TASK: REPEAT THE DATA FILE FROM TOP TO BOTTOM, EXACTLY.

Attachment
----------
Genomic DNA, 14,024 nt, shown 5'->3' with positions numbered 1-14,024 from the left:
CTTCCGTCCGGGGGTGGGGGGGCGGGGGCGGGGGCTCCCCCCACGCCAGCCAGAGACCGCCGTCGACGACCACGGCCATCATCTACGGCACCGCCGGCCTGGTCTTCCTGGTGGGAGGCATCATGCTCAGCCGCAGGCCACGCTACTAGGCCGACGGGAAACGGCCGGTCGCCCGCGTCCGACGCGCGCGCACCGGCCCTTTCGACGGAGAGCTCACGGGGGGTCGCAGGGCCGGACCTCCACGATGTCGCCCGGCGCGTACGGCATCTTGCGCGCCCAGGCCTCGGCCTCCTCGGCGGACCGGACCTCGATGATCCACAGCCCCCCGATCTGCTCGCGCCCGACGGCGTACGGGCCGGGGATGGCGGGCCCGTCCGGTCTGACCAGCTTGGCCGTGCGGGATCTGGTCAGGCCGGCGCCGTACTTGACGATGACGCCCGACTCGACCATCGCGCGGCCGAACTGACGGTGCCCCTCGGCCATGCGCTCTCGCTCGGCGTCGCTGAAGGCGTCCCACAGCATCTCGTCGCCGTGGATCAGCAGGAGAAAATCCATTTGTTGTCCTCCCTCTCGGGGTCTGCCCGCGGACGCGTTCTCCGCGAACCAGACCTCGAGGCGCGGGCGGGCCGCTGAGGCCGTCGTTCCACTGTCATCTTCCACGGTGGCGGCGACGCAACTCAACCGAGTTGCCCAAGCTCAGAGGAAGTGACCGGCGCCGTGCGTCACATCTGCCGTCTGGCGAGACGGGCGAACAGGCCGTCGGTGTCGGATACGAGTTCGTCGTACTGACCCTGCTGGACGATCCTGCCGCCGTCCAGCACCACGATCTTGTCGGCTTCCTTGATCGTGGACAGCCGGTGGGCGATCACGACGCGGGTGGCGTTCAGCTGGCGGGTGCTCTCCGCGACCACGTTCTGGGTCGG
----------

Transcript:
Genomic DNA, 14,024 nt, shown 5'->3' with positions numbered 1-14,024 from the left:
CTTCCGTCCGGGGGTGGGGGGGCGGGGGCGGGGGCTCCCCCCACGCCAGCCAGAGACCGCCGTCGACGACCACGGCCATCATCTACGGCACCGCCGGCCTGGTCTTCCTGGTGGGAGGCATCATGCTCAGCCGCAGGCCACGCTACTAGGCCGACGGGAAACGGCCGGTCGCCCGCGTCCGACGCGCGCGCACCGGCCCTTTCGACGGAGAGCTCACGGGGGGTCGCAGGGCCGGACCTCCACGATGTCGCCCGGCGCGTACGGCATCTTGCGCGCCCAGGCCTCGGCCTCCTCGGCGGACCGGACCTCGATGATCCACAGCCCCCCGATCTGCTCGCGCCCGACGGCGTACGGGCCGGGGATGGCGGGCCCGTCCGGTCTGACCAGCTTGGCCGTGCGGGATCTGGTCAGGCCGGCGCCGTACTTGACGATGACGCCCGACTCGACCATCGCGCGGCCGAACTGACGGTGCCCCTCGGCCATGCGCTCTCGCTCGGCGTCGCTGAAGGCGTCCCACAGCATCTCGTCGCCGTGGATCAGCAGGAGAAAATCCATTTGTTGTCCTCCCTCTCGGGGTCTGCCCGCGGACGCGTTCTCCGCGAACCAGACCTCGAGGCGCGGGCGGGCCGCTGAGGCCGTCGTTCCACTGTCATCTTCCACGGTGGCGGCGACGCAACTCAACCGAGTTGCCCAAGCTCAGAGGAAGTGACCGGCGCCGTGCGTCACATCTGCCGTCTGGCGAGACGGGCGAACAGGCCGTCGGTGTCGGATACGAGTTCGTCGTACTGACCCTGCTGGACGATCCTGCCGCCGTCCAGCACCACGATCTTGTCGGCTTCCTTGATCGTGGACAGCCGGTGGGCGATCACGACGCGGGTGGCGTTCAGCTGGCGGGTGCTCTCCGCGACCACGTTCTGGGTCGG